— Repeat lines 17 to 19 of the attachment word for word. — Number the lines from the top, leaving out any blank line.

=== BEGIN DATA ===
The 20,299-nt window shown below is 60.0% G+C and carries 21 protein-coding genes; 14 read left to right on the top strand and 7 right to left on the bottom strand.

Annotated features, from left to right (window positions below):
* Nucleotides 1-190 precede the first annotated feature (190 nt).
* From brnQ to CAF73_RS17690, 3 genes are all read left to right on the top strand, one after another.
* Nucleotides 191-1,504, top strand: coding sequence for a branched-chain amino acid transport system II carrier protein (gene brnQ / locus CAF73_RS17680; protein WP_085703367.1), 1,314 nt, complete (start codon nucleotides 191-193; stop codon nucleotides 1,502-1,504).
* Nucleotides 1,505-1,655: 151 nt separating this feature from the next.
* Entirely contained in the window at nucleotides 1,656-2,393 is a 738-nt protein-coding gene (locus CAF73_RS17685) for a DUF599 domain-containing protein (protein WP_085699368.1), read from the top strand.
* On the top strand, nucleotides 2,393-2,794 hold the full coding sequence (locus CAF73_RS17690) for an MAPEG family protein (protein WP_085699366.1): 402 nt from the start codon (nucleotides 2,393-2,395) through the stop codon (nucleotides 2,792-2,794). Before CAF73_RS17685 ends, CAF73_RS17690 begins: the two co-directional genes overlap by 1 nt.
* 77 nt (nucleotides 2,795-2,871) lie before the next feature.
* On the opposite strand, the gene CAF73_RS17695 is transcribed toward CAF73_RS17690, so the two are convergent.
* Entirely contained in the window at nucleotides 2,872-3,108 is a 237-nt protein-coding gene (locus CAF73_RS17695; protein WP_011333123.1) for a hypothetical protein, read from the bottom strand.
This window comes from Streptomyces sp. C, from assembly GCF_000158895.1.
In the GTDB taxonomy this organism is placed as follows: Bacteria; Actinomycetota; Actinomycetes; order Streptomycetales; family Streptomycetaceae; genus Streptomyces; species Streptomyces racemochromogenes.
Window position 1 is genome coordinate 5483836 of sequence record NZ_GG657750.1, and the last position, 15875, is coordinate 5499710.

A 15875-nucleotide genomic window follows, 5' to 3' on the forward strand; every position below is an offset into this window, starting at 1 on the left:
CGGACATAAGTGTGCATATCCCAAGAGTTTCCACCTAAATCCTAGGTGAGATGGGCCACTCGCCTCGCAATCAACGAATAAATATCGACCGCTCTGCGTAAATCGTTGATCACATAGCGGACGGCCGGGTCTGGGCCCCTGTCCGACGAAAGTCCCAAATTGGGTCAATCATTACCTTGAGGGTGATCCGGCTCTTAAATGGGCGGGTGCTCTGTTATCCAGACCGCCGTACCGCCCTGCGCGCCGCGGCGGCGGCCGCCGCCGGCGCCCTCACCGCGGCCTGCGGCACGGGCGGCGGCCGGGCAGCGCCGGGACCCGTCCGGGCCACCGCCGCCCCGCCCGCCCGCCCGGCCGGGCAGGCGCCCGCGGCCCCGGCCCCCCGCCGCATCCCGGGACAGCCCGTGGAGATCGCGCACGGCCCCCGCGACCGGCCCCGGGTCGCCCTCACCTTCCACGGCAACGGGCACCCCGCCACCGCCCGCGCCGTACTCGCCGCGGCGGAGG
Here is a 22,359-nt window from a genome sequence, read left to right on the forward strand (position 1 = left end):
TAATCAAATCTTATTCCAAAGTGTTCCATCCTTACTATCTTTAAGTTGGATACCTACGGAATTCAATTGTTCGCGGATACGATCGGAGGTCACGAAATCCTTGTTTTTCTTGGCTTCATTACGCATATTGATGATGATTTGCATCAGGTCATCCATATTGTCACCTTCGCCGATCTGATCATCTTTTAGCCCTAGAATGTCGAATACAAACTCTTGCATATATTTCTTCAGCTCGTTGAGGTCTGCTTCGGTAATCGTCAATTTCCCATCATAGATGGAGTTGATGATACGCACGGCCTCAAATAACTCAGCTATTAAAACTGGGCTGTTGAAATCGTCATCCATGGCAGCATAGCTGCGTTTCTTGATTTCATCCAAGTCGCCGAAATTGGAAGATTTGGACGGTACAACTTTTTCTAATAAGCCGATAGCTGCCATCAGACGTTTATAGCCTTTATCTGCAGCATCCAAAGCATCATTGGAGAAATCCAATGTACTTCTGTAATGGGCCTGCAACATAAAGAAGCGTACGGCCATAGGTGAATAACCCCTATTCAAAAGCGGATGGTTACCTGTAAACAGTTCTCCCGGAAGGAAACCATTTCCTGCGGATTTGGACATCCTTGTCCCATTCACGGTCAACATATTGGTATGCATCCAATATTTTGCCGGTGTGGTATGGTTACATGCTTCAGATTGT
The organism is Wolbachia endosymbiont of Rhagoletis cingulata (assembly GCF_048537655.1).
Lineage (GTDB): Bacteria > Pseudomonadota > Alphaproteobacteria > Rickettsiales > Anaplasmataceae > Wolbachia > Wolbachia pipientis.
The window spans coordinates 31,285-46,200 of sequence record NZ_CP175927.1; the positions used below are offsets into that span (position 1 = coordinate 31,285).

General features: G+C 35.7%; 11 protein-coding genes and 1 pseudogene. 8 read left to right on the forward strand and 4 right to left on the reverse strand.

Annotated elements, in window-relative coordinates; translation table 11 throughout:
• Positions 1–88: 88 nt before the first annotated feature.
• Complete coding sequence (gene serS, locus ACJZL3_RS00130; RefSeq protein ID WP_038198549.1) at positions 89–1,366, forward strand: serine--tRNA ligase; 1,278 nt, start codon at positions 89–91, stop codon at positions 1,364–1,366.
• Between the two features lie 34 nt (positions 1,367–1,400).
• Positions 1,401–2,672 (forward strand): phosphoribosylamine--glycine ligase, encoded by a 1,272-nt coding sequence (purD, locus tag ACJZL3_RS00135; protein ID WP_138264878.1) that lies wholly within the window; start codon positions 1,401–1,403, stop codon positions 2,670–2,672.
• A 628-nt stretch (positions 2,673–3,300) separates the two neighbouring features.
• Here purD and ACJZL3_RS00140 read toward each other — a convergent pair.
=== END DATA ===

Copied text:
Here is a 22,359-nt window from a genome sequence, read left to right on the forward strand (position 1 = left end):
TAATCAAATCTTATTCCAAAGTGTTCCATCCTTACTATCTTTAAGTTGGATACCTACGGAATTCAATTGTTCGCGGATACGATCGGAGGTCACGAAATCCTTGTTTTTCTTGGCTTCATTACGCATATTGATGATGATTTGCATCAGGTCATCCATATTGTCACCTTCGCCGATCTGATCATCTTTTAGCCCTAGAATGTCGAATACAAACTCTTGCATATATTTCTTCAGCTCGTTGAGGTCTGCTTCGGTAATCGTCAATTTCCCATCATAGATGGAGTTGATGATACGCACGGCCTCAAATAACTCAGCTATTAAAACTGGGCTGTTGAAATCGTCATCCATGGCAGCATAGCTGCGTTTCTTGATTTCATCCAAGTCGCCGAAATTGGAAGATTTGGACGGTACAACTTTTTCTAATAAGCCGATAGCTGCCATCAGACGTTTATAGCCTTTATCTGCAGCATCCAAAGCATCATTGGAGAAATCCAATGTACTTCTGTAATGGGCCTGCAACATAAAGAAGCGTACGGCCATAGGTGAATAACCCCTATTCAAAAGCGGATGGTTACCTGTAAACAGTTCTCCCGGAAGGAAACCATTTCCTGCGGATTTGGACATCCTTGTCCCATTCACGGTCAACATATTGGTATGCATCCAATATTTTGCCGGTGTGGTATGGTTACATGCTTCAGATTGT
The organism is Wolbachia endosymbiont of Rhagoletis cingulata (assembly GCF_048537655.1).